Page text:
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Book about former NHLer Joe Murphy a manifesto for change

The first overall pick in 1986 went from being a multimillionaire and Stanley Cup champion to wandering the streets in a northwestern Ontario town. This book is about how Joe Murphy failed himself and how hockey failed him.

During the playoffs, the NHL posted a video on Twitter in conjunction with its broadcast partners that was billed as, The Price to Pay. It was the typical maudlin stuff laced with toxic masculinity that the league tries to peddle to its customers, highlighting the physical sacrifices players endure in order to win the Stanley Cup. “Every bruise, every ache, every scar,” the video proclaimed, “is worth it.”

The same day, TSN aired a 30-minute documentary called The Problem of Pain, which was the culmination of a year-long investigation into painkillers and the culture of pain in the NHL. Amid an avalanche of criticism, the NHL pulled down the video almost immediately.

The reporter for the documentary was Rick Westhead, who has made a career out of holding the best league in the world to account for its treatment of players and for a culture that values violence and measures a player’s worth on his willingness to keep playing through any and all kinds of injuries. And while it may win Stanley Cups and garner admiration, it also leaves some of those same players permanently damaged and with almost no quality of life in their post-NHL years. And when they turn to the league for answers, they and their families are often abandoned by their former employer.

Westhead’s latest work is a book called Finding Murph: How Joe Murphy Went from Winning a Championship to Living Homeless in the Bush. It chronicles the story of former NHLer Joe Murphy, the first overall pick in the 1986 NHL draft who went from NCAA and Stanley Cup champion and multimillionaire to wandering the streets of Kenora, Ont. The book opens with Westhead and former NHLer Trevor Kidd driving the streets of the northwestern Ontario town in the summer of 2018 in search of Murphy and spends the next 350-plus pages telling the story of a prodigious hockey talent through his NHL years and beyond. It is not a pretty picture, but Westhead has never shied away from asking difficult questions and providing even more difficult answers. Prior to chronicling Murphy’s story, Westhead also exposed the troubled lives of former NHLers such as Mike Peluso, Dan LaCouture and Matt Johnson, all of whom suffered significant head trauma and whose lives have been on a downward spiral.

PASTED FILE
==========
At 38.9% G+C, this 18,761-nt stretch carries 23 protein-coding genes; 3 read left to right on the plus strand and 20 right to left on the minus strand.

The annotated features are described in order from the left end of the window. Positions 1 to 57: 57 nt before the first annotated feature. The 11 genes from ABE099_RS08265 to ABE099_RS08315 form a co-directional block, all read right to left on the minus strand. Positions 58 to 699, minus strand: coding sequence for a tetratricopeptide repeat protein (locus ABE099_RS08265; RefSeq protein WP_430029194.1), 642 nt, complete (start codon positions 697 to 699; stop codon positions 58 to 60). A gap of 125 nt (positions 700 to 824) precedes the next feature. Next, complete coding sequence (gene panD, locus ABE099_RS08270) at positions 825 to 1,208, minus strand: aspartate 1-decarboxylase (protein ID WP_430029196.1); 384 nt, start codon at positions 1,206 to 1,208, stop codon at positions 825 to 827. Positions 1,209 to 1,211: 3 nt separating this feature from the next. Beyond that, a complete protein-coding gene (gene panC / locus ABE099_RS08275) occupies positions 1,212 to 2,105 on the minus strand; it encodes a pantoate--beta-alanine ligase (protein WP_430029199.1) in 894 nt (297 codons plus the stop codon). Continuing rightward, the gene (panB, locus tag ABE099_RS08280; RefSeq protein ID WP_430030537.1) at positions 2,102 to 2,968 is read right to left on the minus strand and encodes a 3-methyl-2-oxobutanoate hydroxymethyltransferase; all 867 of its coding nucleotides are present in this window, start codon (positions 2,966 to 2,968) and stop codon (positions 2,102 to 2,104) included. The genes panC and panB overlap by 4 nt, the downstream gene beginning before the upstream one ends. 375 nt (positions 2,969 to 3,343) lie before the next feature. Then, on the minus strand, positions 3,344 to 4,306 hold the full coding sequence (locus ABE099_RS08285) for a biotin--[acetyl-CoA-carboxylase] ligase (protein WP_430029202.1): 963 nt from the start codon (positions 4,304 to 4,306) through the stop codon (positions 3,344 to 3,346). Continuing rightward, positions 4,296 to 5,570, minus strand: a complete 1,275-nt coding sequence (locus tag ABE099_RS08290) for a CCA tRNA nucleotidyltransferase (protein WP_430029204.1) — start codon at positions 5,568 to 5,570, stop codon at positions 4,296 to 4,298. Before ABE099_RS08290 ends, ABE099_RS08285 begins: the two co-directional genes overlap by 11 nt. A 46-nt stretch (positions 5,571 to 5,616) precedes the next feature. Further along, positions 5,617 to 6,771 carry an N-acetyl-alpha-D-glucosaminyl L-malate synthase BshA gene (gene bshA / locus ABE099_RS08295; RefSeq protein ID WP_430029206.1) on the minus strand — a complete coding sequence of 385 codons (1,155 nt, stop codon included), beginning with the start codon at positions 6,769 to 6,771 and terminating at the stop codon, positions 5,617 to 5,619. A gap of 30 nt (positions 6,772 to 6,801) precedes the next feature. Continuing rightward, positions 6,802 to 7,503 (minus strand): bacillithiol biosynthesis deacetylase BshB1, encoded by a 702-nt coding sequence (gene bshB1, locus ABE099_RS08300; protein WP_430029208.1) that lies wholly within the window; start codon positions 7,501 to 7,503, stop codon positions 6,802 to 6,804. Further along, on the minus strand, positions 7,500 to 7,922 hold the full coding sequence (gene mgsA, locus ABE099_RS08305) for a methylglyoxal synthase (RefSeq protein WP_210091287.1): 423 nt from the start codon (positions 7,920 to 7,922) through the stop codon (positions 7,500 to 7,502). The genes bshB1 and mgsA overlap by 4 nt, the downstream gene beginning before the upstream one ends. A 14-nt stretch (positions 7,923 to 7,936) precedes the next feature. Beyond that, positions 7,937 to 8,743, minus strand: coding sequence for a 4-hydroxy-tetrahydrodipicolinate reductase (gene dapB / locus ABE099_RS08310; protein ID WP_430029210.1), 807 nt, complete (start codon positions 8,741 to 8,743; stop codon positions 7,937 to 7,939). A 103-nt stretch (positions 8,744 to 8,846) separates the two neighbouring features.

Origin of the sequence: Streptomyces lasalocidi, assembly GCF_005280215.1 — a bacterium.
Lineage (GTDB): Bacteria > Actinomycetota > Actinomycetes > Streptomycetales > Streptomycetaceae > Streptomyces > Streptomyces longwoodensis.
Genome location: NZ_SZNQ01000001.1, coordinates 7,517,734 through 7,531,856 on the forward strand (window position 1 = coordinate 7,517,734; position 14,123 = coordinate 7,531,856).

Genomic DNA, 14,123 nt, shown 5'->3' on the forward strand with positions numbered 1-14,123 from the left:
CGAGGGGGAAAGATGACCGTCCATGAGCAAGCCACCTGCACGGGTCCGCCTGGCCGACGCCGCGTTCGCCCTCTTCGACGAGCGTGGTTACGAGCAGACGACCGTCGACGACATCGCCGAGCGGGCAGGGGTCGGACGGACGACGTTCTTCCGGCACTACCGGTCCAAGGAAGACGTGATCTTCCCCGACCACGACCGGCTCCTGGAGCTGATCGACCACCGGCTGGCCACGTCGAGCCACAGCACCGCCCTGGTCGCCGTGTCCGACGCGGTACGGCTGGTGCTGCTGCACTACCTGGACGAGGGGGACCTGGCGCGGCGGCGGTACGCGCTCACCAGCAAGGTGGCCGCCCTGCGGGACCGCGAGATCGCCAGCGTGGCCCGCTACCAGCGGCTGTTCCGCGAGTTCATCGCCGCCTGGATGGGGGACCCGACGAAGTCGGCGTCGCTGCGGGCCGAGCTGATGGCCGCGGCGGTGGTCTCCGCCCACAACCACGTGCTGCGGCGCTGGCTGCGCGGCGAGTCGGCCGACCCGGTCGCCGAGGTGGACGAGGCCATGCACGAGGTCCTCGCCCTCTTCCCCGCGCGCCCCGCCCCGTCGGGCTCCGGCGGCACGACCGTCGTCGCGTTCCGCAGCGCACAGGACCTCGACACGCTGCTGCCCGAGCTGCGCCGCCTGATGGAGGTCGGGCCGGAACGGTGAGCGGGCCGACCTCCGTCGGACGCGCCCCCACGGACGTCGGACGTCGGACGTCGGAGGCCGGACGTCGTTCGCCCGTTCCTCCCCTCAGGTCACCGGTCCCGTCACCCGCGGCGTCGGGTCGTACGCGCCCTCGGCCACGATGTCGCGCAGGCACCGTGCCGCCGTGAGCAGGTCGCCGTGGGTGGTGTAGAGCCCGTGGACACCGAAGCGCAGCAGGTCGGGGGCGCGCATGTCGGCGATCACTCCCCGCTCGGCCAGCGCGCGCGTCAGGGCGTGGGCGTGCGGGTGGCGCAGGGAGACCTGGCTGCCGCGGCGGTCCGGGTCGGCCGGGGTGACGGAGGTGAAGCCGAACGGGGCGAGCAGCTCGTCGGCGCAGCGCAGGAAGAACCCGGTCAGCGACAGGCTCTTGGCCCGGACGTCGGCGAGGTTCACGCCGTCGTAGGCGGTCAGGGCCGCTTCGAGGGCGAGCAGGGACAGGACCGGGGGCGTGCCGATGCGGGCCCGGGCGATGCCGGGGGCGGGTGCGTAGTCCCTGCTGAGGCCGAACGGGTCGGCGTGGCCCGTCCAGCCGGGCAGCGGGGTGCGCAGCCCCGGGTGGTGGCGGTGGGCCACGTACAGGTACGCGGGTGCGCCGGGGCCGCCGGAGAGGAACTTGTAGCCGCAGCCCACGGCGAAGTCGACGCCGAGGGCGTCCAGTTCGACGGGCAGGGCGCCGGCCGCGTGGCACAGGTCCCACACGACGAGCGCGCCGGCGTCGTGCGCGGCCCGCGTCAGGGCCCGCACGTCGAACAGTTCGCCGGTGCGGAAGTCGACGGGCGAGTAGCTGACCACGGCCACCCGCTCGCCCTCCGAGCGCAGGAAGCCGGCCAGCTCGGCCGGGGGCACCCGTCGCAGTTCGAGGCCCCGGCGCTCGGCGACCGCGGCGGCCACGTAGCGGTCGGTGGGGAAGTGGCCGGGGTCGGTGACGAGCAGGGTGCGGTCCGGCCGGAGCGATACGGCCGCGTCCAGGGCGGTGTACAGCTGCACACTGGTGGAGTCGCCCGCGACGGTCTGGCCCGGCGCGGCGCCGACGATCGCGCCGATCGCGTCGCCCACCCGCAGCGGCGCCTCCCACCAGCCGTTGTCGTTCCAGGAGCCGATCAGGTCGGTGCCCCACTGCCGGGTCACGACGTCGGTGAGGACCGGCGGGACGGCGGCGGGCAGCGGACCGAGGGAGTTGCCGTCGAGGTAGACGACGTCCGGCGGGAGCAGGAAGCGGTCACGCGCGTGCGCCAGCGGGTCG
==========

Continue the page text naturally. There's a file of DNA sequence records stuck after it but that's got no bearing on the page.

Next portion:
And that’s consistent with what happened to Murphy, whose problems began in 1991 not long after he won the Stanley Cup with the Oilers and while he was in the midst of his most productive years as an NHL player. During that season, he took a vicious hit along the boards from Shawn Burr of the Detroit Red Wings and was in the lineup the next game. People close to Murphy noticed the changes almost instantly. The book reports that Murphy had a six-hour assessment done by a neuropsychologist in California who concluded, “Based on the patient’s neuropsychological testing, there is evidence to suggest organic brain injury whish is likely the residual of repetitive concussions sustained during his professional athletic career…In all medical probability, Mr. Murphy has suffered cognitive and probably psychological injuries as a direct result of the physical injuries sustained during the course and scope of his employment as a professional hockey player in the NHL.”